Google AdSense Host APIThis service allows you to sign up for or associate a Google AdSense account with HubPages, so that you can earn money from ads on your articles. No data is shared unless you engage with this feature. (Privacy Policy)
    Google YouTubeSome articles have YouTube videos embedded in them. (Privacy Policy)
    VimeoSome articles have Vimeo videos embedded in them. (Privacy Policy)
    PaypalThis is used for a registered author who enrolls in the HubPages Earnings program and requests to be paid via PayPal. No data is shared with Paypal unless you engage with this feature. (Privacy Policy)
    Facebook LoginYou can use this to streamline signing up for, or signing in to your Hubpages account. No data is shared with Facebook unless you engage with this feature. (Privacy Policy)
    MavenThis supports the Maven widget and search functionality. (Privacy Policy)
    Google AdSenseThis is an ad network. (Privacy Policy)
    Google DoubleClickGoogle provides ad serving technology and runs an ad network. (Privacy Policy)
    Index ExchangeThis is an ad network. (Privacy Policy)
    SovrnThis is an ad network. (Privacy Policy)
    Facebook AdsThis is an ad network. (Privacy Policy)
    Amazon Unified Ad MarketplaceThis is an ad network. (Privacy Policy)
    AppNexusThis is an ad network. (Privacy Policy)
    OpenxThis is an ad network. (Privacy Policy)
    Rubicon ProjectThis is an ad network. (Privacy Policy)
    TripleLiftThis is an ad network. (Privacy Policy)
    Say MediaWe partner with Say Media to deliver ad campaigns on our sites. (Privacy Policy)
    Remarketing PixelsWe may use remarketing pixels from advertising networks such as Google AdWords, Bing Ads, and Facebook in order to advertise the HubPages Service to people that have visited our sites.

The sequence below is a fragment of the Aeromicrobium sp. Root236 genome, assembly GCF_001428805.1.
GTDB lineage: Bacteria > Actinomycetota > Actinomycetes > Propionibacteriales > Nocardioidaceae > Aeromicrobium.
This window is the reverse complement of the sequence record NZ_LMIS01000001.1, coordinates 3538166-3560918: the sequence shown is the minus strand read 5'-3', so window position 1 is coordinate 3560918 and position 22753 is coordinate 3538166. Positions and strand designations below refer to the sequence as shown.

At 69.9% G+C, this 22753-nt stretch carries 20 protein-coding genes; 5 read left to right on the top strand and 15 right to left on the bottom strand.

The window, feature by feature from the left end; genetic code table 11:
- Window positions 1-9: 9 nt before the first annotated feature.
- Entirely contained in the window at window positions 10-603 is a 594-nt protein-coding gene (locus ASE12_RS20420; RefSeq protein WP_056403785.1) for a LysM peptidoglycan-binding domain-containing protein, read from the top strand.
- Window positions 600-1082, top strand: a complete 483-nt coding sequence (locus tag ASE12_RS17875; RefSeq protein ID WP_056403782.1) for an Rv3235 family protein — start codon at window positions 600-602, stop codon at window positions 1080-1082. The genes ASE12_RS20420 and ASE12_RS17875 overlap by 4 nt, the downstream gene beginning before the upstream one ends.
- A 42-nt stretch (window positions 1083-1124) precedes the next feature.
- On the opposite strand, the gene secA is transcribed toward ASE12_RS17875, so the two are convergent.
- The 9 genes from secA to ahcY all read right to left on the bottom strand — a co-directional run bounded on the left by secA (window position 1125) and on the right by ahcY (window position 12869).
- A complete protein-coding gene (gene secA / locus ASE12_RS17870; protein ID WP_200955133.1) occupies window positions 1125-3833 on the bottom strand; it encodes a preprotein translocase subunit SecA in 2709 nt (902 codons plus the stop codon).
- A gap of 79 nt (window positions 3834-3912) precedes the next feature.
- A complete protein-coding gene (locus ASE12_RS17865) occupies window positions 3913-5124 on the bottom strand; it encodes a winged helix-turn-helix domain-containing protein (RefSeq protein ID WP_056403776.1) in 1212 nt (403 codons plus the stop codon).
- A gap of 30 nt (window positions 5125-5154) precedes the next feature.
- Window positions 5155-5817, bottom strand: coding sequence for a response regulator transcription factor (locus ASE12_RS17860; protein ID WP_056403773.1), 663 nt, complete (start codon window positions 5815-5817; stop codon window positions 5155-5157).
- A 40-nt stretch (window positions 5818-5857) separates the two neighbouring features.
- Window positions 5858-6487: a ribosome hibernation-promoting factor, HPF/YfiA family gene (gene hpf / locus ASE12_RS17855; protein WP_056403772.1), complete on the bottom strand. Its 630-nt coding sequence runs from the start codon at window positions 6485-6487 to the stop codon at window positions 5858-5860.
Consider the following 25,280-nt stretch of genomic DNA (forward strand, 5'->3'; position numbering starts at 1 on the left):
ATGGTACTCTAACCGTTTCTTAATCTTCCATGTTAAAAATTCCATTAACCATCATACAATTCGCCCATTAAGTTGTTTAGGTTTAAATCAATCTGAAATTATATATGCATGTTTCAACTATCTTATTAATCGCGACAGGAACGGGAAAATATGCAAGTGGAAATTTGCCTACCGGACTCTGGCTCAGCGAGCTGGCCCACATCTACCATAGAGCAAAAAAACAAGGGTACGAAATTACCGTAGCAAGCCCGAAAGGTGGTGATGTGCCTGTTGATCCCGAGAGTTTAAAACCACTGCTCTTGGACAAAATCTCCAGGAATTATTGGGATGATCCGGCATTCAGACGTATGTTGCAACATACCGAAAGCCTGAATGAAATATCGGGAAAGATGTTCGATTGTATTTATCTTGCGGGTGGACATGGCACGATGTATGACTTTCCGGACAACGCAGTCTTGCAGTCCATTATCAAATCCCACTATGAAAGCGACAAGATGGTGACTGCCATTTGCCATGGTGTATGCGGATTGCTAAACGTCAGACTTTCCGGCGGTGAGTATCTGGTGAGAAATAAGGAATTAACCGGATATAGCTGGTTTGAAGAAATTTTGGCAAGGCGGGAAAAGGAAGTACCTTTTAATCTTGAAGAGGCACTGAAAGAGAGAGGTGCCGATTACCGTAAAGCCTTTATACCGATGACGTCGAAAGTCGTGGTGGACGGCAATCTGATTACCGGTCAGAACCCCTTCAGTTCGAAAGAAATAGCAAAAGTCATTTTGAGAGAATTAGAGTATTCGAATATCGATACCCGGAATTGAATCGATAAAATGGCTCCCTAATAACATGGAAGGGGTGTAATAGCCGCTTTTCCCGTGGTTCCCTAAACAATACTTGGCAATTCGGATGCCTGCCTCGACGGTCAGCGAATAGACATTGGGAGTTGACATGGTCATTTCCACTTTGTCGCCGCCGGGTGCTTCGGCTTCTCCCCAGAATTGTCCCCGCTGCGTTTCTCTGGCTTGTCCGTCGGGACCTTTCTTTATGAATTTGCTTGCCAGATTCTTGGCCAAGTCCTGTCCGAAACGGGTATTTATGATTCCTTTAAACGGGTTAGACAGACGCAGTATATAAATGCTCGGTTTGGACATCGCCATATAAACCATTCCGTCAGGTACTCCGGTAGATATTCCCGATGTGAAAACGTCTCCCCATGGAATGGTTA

Conversion Tracking PixelsWe may use conversion tracking pixels from advertising networks such as Google AdWords, Bing Ads, and Facebook in order to identify when an advertisement has successfully resulted in the desired action, such as signing up for the HubPages Service or publishing an article on the HubPages Service.
    Author Google AnalyticsThis is used to provide traffic data and reports to the authors of articles on the HubPages Service. (Privacy Policy)
    ComscoreComScore is a media measurement and analytics company providing marketing data and analytics to enterprises, media and advertising agencies, and publishers. Non-consent will result in ComScore only processing obfuscated personal data. (Privacy Policy)
    Amazon Tracking PixelSome articles display amazon products as part of the Amazon Affiliate program, this pixel provides traffic statistics for those products (Privacy Policy)
    ClickscoThis is a data management platform studying reader behavior (Privacy Policy)